Watching Us Is As Easy As 1-2-3!

Eagle watching is a great activity for everyone and can be very rewarding. As the American Bald Eagles’ primary feeding areas in Canada and Alaska begin to freeze, the birds fly south to find food. The Illinois River is a popular wintering area for bald eagles because of abundant food and open water, particularly at locks and dams and power plants that keep the river from freezing. These provide the eagles with an area to hunt their primary food source-fish. Some dams tend to stun fish such as gizzard shad when they swim through the gates. This creates an easy-to-catch source of food for eagles.

During the winter, bald eagles are under pressure to consume enough food and expend as little energy as possible in order to maintain body heat. If fishermen, bird watchers or boaters get too close to the eagles, the birds will waste valuable energy flying away.

1. To avoid disturbing eagles, do not get any closer than 300 yards from a perched eagle. Stay on the opposite side of the river to allow them a peaceful refuge. Since over 70 percent of the eagle’s feeding occurs during the early morning, avoid visiting areas that eagles rely on for food before 9 a.m. That will help to allow the eagle enough time to adequately feed before human activity disrupts their foraging.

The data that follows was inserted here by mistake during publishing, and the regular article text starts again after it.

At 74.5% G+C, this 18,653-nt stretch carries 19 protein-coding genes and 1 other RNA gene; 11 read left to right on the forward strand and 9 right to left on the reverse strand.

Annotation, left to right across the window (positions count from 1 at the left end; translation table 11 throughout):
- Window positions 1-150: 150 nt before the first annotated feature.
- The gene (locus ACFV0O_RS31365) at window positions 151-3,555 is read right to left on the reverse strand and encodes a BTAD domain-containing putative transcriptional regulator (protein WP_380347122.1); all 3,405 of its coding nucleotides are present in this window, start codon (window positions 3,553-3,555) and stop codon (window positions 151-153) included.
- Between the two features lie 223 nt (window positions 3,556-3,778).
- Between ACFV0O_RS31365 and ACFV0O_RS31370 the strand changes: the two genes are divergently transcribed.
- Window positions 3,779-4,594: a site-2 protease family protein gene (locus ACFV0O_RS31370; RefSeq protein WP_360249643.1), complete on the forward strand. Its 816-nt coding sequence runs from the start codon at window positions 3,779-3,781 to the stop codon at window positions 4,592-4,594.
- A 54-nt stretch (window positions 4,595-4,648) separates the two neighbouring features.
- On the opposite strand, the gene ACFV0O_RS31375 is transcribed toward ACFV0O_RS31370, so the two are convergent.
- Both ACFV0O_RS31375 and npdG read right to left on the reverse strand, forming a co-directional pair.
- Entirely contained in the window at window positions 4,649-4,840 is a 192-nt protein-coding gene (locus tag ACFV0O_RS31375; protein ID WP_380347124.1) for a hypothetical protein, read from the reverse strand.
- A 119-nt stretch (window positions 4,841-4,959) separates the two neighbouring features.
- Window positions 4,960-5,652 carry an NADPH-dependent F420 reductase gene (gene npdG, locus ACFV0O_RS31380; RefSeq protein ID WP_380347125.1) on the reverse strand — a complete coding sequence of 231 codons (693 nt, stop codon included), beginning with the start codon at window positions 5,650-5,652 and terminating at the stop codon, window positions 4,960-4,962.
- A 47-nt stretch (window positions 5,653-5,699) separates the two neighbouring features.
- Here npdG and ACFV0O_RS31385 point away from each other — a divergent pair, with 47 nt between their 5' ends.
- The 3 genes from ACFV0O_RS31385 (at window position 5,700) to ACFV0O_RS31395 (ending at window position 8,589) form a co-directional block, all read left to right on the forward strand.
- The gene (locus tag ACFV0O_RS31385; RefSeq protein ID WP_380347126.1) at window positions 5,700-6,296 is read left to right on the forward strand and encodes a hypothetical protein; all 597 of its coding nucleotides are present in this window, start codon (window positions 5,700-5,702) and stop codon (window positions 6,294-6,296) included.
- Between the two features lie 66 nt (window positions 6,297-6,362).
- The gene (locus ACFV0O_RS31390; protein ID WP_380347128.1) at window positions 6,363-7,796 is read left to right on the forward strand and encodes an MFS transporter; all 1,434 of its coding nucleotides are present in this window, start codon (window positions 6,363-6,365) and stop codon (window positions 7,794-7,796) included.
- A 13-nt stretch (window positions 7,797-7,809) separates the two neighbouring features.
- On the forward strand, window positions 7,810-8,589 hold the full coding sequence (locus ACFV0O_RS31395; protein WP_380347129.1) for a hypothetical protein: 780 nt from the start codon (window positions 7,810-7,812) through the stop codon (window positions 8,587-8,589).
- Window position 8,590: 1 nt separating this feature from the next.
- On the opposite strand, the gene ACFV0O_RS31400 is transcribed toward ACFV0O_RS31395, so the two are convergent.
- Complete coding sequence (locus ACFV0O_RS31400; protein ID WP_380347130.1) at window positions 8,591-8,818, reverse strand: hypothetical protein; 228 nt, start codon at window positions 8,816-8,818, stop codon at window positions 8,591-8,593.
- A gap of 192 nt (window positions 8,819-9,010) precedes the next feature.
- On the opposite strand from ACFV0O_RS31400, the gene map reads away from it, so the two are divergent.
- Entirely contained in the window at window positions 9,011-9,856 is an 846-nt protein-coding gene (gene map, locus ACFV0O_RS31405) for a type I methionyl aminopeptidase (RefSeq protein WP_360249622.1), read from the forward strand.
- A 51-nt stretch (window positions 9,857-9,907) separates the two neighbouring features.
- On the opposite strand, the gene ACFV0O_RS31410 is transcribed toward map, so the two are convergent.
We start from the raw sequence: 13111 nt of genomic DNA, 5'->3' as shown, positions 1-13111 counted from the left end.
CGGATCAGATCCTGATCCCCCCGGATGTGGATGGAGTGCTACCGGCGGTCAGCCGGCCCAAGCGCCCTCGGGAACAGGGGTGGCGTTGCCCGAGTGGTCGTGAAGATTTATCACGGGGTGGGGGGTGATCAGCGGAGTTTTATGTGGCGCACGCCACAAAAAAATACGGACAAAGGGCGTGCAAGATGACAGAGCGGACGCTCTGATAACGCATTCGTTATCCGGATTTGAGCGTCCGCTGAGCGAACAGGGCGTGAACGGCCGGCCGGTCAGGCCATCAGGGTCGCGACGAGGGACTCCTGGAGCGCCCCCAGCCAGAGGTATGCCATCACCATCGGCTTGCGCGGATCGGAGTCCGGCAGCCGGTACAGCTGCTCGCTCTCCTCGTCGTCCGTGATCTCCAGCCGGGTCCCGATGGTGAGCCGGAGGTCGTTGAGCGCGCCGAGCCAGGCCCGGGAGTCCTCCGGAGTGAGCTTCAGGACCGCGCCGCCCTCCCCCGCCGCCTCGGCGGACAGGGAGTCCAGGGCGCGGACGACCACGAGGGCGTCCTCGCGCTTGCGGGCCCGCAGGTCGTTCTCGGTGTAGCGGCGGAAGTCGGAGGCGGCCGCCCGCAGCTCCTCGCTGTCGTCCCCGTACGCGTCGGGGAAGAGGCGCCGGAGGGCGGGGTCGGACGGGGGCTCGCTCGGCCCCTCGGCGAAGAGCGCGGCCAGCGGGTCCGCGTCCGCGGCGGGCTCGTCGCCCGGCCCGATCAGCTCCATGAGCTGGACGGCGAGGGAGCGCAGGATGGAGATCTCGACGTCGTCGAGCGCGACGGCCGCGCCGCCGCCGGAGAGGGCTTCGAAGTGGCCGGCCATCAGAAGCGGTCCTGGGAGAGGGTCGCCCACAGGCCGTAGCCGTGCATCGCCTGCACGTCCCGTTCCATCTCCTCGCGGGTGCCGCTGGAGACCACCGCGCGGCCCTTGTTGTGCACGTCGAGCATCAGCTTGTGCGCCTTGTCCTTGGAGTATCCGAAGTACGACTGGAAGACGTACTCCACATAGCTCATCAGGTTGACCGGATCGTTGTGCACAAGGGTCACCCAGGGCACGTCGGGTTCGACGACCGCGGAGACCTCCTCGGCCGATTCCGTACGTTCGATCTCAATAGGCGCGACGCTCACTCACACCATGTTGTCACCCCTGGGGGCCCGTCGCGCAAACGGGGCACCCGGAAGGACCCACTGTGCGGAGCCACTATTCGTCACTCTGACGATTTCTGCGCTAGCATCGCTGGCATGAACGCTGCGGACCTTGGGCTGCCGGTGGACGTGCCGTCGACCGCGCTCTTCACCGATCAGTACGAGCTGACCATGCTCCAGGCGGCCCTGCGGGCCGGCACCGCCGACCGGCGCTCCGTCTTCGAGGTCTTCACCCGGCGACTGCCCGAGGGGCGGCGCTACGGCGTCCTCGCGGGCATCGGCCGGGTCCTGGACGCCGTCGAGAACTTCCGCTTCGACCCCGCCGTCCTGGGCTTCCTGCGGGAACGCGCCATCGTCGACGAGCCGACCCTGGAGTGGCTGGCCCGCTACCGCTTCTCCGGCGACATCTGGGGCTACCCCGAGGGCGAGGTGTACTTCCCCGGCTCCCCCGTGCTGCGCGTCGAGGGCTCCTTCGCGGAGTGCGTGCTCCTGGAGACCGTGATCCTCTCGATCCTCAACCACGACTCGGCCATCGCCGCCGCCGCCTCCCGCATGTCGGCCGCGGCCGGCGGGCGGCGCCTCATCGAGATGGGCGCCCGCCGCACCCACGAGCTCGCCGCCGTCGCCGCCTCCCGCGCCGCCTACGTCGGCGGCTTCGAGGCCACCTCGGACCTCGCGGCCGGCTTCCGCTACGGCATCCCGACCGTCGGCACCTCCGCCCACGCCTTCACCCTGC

2. Warm clothing is recommended for eagle watching because the colder the weather, the better the opportunity to view eagles.

3. Be certain that the bird is actually an eagle, then to determine the kind of eagle and its age. Although the white head and tail of an adult bald eagle make it unmistakable, a juvenile eagle undergoes a series of plumage changes on it’s way to maturity. Juvenile eagles exhibit a brownish color and do not acquire the white head and tail until they reach four or five years of age. To further complicate matters, a distant soaring turkey vulture or osprey can be mistaken for an eagle. Size is the most obvious field mark of eagles, for an eagle is significantly larger than any hawk or osprey.

For more information on eagle watching:

US Army Corps of Engineers
Illinois Waterway Visitor Center
950 N. 27th Road
Ottawa, IL 61350
815/667-4054

The Illinois Audubon Society
P.O. Box 2418
Danville, IL 61834-2418
217/446-5085